Many businesses now use e-signatures to authenticate documents and sign contracts. Some of these e-signatures are relatively primitive, and involve a scrawled line on a tablet or phone screen. At the other end of the scale, digital cryptography allows sensitive data to be stored, transmitted and shared. Yet this bypasses the most human form of security: the written signature.
Researchers at University College London’s Visual Computing lab say that they’ve found a way to copy anyone’s handwriting using detailed measurements and analysis of the characters. Once their algorithm understands how the human writes, it can generate practically any sentence using the same shapes. The technique can even account for inconsistencies in the way we write certain letters.
Faking a Signature
One researcher, Tom Haines, explained to the BBC that this could be used for legitimate purposes. For example, there are some situations where a handwritten note is considered less formal than a computer printout. There may also be situations where someone has lost the ability to write after an illness, yet would like to retain the feeling of creating their own handwriting somehow.
But could this also be an area that’s prone to be exploited by hackers?
The UCL team call their system My Text In Your Handwriting, and they say it can reproduce the individual quirks that make each person’s handwriting unique. That could be the key to mimicking a signature on a cheque, for example. Their algorithm accounts for random variations, and avoids the uniformity of a traditional font. Reddit users have raised the possibility of similar software being used to make junk mail look legitimate, because people are more likely to pay attention to handwritten addresses.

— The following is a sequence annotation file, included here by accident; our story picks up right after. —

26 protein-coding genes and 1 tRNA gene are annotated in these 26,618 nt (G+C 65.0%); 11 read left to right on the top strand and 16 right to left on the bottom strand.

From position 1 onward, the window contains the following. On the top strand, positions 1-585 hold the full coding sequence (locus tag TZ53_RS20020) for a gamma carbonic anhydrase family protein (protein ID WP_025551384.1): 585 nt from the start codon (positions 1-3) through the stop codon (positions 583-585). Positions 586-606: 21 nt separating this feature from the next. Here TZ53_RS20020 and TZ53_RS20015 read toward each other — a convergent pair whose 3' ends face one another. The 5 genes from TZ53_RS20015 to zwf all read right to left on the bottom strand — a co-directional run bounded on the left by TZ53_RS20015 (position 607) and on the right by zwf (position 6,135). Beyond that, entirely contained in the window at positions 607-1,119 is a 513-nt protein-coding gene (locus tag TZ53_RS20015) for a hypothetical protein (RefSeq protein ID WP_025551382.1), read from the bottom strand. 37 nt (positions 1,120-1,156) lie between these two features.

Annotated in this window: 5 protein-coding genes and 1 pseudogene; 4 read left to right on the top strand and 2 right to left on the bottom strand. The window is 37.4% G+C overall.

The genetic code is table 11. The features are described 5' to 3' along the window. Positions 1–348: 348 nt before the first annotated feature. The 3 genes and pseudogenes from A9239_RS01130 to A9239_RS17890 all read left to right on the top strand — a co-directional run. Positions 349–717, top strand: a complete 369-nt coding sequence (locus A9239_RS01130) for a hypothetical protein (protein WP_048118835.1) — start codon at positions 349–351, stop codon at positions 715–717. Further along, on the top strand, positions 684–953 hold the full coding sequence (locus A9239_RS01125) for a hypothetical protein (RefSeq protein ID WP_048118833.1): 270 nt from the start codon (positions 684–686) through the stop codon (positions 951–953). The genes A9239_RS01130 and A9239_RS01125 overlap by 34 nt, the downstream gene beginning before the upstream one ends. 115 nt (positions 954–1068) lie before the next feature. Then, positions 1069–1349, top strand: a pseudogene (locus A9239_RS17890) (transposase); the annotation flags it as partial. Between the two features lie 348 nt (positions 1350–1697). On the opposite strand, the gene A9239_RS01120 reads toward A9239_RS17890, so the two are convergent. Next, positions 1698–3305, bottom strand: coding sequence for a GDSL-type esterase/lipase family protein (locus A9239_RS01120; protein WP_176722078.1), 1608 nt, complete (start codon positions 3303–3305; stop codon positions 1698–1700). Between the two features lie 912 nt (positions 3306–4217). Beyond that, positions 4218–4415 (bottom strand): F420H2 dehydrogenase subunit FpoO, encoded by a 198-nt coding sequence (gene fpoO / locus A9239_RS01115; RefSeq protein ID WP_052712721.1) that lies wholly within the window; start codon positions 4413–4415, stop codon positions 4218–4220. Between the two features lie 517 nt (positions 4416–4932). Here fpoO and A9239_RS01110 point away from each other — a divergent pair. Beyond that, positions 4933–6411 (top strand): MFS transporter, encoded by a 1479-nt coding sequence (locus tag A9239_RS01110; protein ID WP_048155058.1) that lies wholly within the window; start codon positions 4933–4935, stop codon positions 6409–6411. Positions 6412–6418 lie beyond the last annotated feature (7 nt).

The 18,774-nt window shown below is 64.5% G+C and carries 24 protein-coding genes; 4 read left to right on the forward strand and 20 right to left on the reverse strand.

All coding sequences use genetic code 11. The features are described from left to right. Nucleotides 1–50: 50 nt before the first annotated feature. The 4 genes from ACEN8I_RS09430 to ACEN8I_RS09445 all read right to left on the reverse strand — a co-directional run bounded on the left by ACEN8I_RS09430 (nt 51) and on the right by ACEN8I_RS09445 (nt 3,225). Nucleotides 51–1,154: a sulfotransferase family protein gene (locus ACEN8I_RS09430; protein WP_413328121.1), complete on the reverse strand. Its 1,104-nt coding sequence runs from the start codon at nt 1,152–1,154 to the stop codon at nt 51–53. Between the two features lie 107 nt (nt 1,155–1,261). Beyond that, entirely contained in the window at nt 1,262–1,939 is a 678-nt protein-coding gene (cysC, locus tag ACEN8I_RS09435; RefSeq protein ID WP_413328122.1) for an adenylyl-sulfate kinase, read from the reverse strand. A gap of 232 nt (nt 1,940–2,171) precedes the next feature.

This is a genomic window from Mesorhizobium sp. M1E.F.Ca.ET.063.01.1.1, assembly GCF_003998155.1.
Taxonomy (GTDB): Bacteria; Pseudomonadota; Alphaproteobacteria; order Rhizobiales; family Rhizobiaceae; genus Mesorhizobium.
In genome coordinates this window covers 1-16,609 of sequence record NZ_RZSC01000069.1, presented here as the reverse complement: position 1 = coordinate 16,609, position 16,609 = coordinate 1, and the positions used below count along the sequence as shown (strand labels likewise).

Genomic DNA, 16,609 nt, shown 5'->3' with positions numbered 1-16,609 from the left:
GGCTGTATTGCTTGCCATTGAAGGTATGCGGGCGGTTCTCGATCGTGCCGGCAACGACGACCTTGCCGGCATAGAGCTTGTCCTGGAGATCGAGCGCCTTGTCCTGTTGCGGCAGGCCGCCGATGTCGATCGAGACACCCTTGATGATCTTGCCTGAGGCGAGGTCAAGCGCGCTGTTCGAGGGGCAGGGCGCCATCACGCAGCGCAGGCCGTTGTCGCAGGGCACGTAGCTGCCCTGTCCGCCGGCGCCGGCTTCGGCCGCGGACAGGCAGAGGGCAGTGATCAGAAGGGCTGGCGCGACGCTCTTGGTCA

However, there is one guaranteed way to tell the difference between human writing and computer-generated copies.
When the computer-generated handwriting is examined closely, experts can tell that it has been printed, rather than written by a pen, due to the composition of the dots that make up the characters. Interestingly, the algorithm behind My Text In Your Handwriting to be used to detect forgeries, because of the way it analyses the shape of written words.
The Weakest Link
In information security, it’s widely accepted that humans are now the weakest link in the chain. A business can spend tens of thousands of pounds on networking monitoring, but if just one person is tricked into revealing their password, the entire system can fall flat.
If computers can accurately reproduce human signatures, it might be time for humans to change their behaviour and banish the handwritten signature to the waste paper basket of history. Let’s face it: many of us no longer use pen and paper at all, save for signing the occasional letter.